My company is preparing to install Tiger on all of our Macs, and I was told by an IT guy in the know that there's an intent to completely disable the Dashboard. Having used the Dashboard since Tiger's release and loving it, I can understand that, for security reasons and not wanting users to be able to install any system-damaging widgets they come across, disabling the Dashboard completely is not unwarranted.
But I believe the Dashboard is an inherently useful tool, and if there could be a way to prevent users from installing their own widgets, the Dashboard should be allowed to remain active. That being the case, I figured out that you take these two steps to secure the Dashboard, and prevent unauthorized widget installs:
Use Admin/Root privileges to lock the top-level /Library -> Widgets folder, to prevent system-level widget installs. Use the Admin/Root privileges to lock the user's Library -> Widgets folder to prevent User installs (this will also block drag and drop installs).
Widgets are installed by a small program called the Widget Installer. It resides deep inside of the OS X System folder. Modify the permissions of this app so that the end user has no access, and this will prevent any installation of a Widget, while allowing full use of the Dashboard. The program is located here: /System -> Library -> CoreServices -> Dock (control-click and Show Package Contents) -> Contents -> Resources -> Widget Installer.app.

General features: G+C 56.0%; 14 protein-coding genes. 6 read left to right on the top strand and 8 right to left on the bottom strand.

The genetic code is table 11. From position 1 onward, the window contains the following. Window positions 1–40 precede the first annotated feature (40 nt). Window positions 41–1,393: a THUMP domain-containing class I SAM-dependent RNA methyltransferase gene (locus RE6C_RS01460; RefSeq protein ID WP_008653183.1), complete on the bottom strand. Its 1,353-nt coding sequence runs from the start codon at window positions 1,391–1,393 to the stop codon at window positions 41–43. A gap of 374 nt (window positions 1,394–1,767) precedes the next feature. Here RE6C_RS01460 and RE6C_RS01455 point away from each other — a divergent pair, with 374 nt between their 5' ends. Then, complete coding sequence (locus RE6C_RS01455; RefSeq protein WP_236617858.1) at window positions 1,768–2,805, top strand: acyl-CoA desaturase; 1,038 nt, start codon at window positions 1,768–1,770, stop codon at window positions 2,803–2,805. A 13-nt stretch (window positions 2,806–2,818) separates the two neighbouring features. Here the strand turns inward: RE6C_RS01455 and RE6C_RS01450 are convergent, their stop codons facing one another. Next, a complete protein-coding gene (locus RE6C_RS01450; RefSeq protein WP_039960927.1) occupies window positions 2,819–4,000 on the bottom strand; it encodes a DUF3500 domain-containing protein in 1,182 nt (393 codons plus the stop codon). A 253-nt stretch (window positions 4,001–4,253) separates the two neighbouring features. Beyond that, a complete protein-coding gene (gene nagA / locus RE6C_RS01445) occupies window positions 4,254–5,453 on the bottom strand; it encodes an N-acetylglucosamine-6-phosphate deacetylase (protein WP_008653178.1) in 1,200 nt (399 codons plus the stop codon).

(You can also prevent users from deleting or disabling widgets with the built-in Widget Manager (called Widgets) by locking it. It resides in the same folder as the Widget Installer.)
Doing both of these things will disable the system's ability to install new widgets, but keep the Dashboard's ability to run existing widgets.
[robg adds: For this to work, the normal users must not have admin privileges, obviously, or they could just override the permissions settings.]
I've installed Apple's Boot Camp, which lets my Intel-based Mac boot into Windows. To do so, you hold down the Option key at startup, and then select either the Mac or Windows partition to boot from.
When at the boot volume selection screen on my 17" Intel iMac, I found I was able to switch between the available boot volumes, and select the one I wanted to boot from, with the Apple Remote. Note that my remote is bound to this specific Mac -- I'm not sure if that effects the feature.
[robg adds: Same thing worked here on the Intel mini...]